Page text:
Now we turn to the future of racism embodied in the recent United States Supreme Court ruling on the Voting Rights Act. The Court effectively rendered the Voting Rights Act powerless by declaring Section 4 of the Act unconstitutional. This section sets forth the group of states and districts that were subject to the pre-clearance provisions of this Act. The choice of these states and districts was based on their discriminatory voting practices prior to 1965. This group is very similar now to what it was in 1965 though these states and districts have ways to opt out of this provision. The Court argued that the makeup of this group is outdated and must be changed.

The bottom line is that if the United States Congress does not act to create a new updated Section 4, the states will have the opportunity to change their voting laws without restrictions regardless if they are discriminatory or not. The United States Justice department will only be able to react to discriminatory voting changes instead of preemptively.

Several states have already taken these actions. United States Attorney General Eric Holder has brought a lawsuit against Texas for new voter ID laws that he feels are discriminatory. These laws are the same ones that federal judges ruled against in 2012 during the run-up to that national election.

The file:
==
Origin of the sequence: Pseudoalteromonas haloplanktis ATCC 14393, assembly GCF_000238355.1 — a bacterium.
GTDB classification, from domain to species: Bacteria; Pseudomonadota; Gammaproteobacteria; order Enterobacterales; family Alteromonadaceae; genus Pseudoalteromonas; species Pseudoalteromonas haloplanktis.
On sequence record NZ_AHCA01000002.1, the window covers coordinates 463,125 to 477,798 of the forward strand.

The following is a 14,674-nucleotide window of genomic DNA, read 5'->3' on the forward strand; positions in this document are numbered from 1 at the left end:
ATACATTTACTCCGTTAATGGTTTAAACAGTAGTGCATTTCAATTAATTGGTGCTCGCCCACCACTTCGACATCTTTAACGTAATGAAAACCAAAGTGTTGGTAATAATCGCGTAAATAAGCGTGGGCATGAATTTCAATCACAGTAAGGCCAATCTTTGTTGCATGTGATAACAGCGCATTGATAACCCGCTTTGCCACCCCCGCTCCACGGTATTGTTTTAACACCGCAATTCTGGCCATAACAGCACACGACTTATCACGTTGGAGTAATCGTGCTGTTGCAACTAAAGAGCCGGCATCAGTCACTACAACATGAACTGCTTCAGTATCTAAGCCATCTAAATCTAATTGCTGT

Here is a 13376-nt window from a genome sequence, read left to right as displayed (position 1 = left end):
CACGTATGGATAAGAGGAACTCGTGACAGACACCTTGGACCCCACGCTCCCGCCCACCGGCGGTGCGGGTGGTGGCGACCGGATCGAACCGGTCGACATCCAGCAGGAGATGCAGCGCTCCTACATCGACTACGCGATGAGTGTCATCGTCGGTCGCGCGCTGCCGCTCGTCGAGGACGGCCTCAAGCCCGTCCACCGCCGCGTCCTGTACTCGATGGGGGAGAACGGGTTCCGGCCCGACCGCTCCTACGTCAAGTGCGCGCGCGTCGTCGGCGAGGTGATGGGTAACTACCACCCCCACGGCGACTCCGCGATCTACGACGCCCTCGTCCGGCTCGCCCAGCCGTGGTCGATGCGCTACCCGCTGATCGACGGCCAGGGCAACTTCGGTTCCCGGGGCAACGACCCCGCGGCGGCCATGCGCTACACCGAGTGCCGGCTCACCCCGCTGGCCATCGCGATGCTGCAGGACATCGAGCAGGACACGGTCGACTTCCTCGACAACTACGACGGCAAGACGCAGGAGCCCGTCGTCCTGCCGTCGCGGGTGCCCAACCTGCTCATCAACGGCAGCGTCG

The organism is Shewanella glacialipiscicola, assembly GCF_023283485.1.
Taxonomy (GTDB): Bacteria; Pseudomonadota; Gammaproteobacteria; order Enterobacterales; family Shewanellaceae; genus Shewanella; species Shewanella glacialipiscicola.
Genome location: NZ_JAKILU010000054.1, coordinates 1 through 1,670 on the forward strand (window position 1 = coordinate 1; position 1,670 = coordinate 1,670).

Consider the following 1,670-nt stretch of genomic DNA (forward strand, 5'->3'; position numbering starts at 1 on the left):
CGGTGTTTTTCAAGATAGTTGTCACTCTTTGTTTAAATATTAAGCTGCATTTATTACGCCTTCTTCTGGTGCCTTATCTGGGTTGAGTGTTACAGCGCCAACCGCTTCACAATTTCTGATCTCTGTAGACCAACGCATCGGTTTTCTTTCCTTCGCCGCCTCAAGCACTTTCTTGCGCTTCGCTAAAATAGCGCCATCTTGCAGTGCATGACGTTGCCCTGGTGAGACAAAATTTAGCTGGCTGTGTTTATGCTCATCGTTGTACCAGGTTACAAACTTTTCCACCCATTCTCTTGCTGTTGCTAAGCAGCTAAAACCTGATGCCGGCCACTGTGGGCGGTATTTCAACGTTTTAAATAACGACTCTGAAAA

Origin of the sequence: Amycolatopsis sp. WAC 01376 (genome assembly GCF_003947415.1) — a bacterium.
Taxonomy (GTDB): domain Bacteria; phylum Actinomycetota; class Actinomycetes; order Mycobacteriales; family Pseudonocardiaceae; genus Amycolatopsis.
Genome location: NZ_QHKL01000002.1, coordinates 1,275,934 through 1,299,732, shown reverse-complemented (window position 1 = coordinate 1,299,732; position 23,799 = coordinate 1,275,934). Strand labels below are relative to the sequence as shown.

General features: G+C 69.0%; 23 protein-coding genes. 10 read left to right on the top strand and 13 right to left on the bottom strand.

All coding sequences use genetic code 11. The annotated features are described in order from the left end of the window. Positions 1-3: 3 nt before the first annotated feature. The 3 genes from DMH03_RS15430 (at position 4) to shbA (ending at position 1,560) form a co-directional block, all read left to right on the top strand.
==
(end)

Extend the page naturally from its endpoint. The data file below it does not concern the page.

The Voting Rights Act of 1965 enfranchised millions of African American citizens to vote. This gave them the power to influence their government and it gave them considerably more leverage to prevent further discrimination against them.

The Civil Rights Act of 1964 eliminated the segregation of schools, restaurants, and all public facilities. This Act in conjunction with the Voting Rights Act have been instrumental in both tearing down the discriminatory legacy of the Jim Crow South and ensuring that none of it would return in any significant form. This not only included the South but the entirety of the United States. States and districts can be opted in as well as opting out of Voting Rights Act restrictions ensuring that the entire country is precluded from discriminatory voting practices. Civil rights laws also cover the entire United States.